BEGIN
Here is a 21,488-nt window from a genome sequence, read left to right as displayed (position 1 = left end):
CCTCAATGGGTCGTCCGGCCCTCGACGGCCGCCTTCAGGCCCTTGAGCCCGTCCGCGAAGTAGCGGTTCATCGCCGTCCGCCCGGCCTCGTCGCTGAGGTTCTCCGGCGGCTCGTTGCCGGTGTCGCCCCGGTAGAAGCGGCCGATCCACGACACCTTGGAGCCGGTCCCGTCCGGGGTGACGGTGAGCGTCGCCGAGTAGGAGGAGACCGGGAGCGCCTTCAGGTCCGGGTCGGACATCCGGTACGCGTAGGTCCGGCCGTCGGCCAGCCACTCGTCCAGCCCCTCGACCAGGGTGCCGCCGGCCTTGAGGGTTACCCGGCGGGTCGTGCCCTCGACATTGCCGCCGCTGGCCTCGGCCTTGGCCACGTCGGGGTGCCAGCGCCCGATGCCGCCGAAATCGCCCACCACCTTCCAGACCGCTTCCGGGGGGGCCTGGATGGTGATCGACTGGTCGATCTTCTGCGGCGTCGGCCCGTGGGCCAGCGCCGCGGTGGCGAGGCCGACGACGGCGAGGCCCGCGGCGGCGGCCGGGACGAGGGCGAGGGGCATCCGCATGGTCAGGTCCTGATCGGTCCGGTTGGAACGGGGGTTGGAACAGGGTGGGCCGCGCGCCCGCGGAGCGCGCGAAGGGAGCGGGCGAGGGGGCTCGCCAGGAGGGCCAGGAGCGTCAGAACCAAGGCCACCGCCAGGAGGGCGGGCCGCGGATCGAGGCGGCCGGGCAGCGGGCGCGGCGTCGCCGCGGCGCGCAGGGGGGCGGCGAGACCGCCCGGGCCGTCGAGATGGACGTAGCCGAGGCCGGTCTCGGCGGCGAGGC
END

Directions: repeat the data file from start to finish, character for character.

Here is a 21,488-nt window from a genome sequence, read left to right as displayed (position 1 = left end):
CCTCAATGGGTCGTCCGGCCCTCGACGGCCGCCTTCAGGCCCTTGAGCCCGTCCGCGAAGTAGCGGTTCATCGCCGTCCGCCCGGCCTCGTCGCTGAGGTTCTCCGGCGGCTCGTTGCCGGTGTCGCCCCGGTAGAAGCGGCCGATCCACGACACCTTGGAGCCGGTCCCGTCCGGGGTGACGGTGAGCGTCGCCGAGTAGGAGGAGACCGGGAGCGCCTTCAGGTCCGGGTCGGACATCCGGTACGCGTAGGTCCGGCCGTCGGCCAGCCACTCGTCCAGCCCCTCGACCAGGGTGCCGCCGGCCTTGAGGGTTACCCGGCGGGTCGTGCCCTCGACATTGCCGCCGCTGGCCTCGGCCTTGGCCACGTCGGGGTGCCAGCGCCCGATGCCGCCGAAATCGCCCACCACCTTCCAGACCGCTTCCGGGGGGGCCTGGATGGTGATCGACTGGTCGATCTTCTGCGGCGTCGGCCCGTGGGCCAGCGCCGCGGTGGCGAGGCCGACGACGGCGAGGCCCGCGGCGGCGGCCGGGACGAGGGCGAGGGGCATCCGCATGGTCAGGTCCTGATCGGTCCGGTTGGAACGGGGGTTGGAACAGGGTGGGCCGCGCGCCCGCGGAGCGCGCGAAGGGAGCGGGCGAGGGGGCTCGCCAGGAGGGCCAGGAGCGTCAGAACCAAGGCCACCGCCAGGAGGGCGGGCCGCGGATCGAGGCGGCCGGGCAGCGGGCGCGGCGTCGCCGCGGCGCGCAGGGGGGCGGCGAGACCGCCCGGGCCGTCGAGATGGACGTAGCCGAGGCCGGTCTCGGCGGCGAGGC